It is certainly not the manager’s responsibility to investigate a claim, but they should gather the basic information that the HR or legal teams will need to determine if a full investigation will be necessary.
During stressful workplace conversations, important facts like names, dates, times, and places can be forgotten or mistaken in the moment. It is important for the managers handling these conversations to ask questions when necessary, to repeat key facts and to clarify anything that may not be completely clear. This will improve the quality of intake and make it much easier for the HR or Legal team to move forward.
Thirty percent of managers did not communicate specific next steps to employees struggling with difficult workplace challenges.
A surprising percentage of the managers concluded their simulated conversations with complainants, witnesses, and alleged perpetrators without explaining the process or communicating clear next steps. Approaching a manager to discuss a difficult workplace situation is undoubtedly one of the most difficult things that an employee can do. It takes courage and conviction to broach these sorts of topics with people who are in a position of authority. Given this dynamic, there are several things that a manager must do in response. First, they should be empathetic and an active listener, allowing the employee to express their views and details of the situation they have concerns about. Just as importantly, however, is providing the employee with comfort and assurance that they are being heard and that the situation will be addressed promptly and effectively.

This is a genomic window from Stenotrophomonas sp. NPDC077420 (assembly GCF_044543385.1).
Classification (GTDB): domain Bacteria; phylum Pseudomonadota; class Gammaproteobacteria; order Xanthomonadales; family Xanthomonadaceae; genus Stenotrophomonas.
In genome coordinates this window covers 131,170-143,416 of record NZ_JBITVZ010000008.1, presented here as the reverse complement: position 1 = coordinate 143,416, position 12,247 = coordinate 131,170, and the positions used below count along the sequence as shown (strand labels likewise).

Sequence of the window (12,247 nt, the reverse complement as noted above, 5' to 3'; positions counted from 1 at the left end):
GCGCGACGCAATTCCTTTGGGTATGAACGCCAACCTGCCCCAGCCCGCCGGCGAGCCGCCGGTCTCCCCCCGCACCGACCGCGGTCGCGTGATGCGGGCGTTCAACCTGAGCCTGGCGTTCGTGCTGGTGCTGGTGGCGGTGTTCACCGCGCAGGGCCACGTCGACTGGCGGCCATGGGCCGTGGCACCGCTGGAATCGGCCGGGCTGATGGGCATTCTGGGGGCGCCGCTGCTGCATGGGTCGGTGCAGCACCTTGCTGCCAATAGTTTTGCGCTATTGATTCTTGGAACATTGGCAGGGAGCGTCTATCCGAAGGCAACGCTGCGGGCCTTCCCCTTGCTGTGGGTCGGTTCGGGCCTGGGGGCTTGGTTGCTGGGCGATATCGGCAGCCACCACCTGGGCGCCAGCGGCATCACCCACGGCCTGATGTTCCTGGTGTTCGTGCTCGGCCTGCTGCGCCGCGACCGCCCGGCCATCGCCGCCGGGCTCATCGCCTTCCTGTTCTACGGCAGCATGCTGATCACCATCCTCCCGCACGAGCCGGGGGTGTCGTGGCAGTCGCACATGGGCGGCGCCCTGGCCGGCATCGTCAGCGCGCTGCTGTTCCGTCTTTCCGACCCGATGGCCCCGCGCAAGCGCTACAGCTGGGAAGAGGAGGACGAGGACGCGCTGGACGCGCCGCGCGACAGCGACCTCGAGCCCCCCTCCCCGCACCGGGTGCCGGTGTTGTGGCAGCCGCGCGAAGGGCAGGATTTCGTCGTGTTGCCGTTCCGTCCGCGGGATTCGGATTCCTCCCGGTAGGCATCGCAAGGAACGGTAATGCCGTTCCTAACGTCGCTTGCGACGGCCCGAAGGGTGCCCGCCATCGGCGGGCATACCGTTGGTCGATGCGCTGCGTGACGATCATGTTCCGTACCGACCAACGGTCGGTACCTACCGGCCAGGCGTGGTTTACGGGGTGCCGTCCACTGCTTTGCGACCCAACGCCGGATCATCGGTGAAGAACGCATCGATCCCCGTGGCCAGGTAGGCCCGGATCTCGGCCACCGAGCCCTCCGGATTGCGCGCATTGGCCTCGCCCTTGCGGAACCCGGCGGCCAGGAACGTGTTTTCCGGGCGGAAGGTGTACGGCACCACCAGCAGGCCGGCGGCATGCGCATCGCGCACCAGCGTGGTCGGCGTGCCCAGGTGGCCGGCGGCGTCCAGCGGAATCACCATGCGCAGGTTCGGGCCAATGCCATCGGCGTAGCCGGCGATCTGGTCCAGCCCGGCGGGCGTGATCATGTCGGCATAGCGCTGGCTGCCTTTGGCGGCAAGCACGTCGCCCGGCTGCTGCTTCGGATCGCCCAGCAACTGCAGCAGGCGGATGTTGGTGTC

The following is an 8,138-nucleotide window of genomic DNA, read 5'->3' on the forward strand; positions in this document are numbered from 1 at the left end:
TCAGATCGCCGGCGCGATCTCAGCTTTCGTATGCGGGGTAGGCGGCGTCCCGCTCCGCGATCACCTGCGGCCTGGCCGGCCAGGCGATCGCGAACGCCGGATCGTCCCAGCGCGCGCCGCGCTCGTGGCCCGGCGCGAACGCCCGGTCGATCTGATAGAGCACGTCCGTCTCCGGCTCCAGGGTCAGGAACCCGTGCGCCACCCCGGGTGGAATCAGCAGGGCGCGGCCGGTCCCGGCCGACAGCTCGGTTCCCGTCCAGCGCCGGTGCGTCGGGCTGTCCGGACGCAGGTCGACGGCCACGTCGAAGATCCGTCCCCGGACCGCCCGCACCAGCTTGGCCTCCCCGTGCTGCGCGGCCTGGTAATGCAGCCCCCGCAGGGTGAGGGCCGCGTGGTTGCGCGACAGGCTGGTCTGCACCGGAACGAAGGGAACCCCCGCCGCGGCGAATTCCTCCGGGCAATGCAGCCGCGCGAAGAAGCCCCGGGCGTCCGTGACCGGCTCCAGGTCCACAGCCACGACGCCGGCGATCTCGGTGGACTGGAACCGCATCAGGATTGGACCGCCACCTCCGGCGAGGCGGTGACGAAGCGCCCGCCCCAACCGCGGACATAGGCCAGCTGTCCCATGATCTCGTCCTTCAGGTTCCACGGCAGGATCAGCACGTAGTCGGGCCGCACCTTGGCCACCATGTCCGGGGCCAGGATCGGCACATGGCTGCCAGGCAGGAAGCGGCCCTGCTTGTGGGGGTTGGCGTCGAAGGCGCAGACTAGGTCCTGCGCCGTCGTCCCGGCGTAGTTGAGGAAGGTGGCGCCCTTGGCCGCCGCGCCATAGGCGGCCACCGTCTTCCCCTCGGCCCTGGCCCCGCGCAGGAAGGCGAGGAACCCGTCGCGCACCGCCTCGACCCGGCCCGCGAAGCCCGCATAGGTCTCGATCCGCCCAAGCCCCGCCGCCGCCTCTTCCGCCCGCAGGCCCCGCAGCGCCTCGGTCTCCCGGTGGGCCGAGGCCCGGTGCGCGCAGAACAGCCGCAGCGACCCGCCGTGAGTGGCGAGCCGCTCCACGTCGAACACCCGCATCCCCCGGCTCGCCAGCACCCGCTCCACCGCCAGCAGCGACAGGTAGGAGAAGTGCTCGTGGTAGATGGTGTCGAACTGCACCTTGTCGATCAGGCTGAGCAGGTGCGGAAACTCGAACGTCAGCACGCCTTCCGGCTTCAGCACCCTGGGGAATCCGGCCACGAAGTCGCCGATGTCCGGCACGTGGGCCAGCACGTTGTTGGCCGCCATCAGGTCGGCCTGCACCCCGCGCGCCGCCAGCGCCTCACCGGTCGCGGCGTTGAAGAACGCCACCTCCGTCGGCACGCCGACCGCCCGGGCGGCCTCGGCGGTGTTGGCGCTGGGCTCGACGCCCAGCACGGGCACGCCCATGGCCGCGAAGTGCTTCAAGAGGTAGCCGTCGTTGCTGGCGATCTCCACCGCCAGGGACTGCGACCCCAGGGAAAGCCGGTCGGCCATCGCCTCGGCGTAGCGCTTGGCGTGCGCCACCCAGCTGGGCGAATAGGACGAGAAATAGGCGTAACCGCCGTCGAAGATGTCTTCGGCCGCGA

The best way to provide this assurance to the employee, be they a complainant, witness or alleged perpetrator, is to explain in detail what steps will be taken once the conversation is over. This does not mean that the manager needs to provide all of the details of how an investigation will be conducted. They will likely lack that knowledge — and that’s fine.
That said, they should explain to the employee that they have taken notes on the conversation and that they are going to share that information with an HR Partner. That individual will then contact the employee to follow-up, ask additional questions and explain in more detail what will happen next. It is also important for the manager to explain to the employee the specific timeline (i.e. “I will call Jessica as soon as we’re done and I will ask that she contact you this afternoon.”) The more detail they can provide, the more comfort the employee will have that the situation will be taken seriously.
With the groundswell in attention and concern around harassment, bias, discrimination, and bullying, organizations across the country are being challenged to make real and lasting changes to their prevention programs. There is growing fatigue and skepticism around traditional training approaches that in many cases have failed to make a difference. This data confirms statistical evidence that live, virtual simulations offer a better way to both identify skill gaps and materially improve a manager’s ability to handle complaints.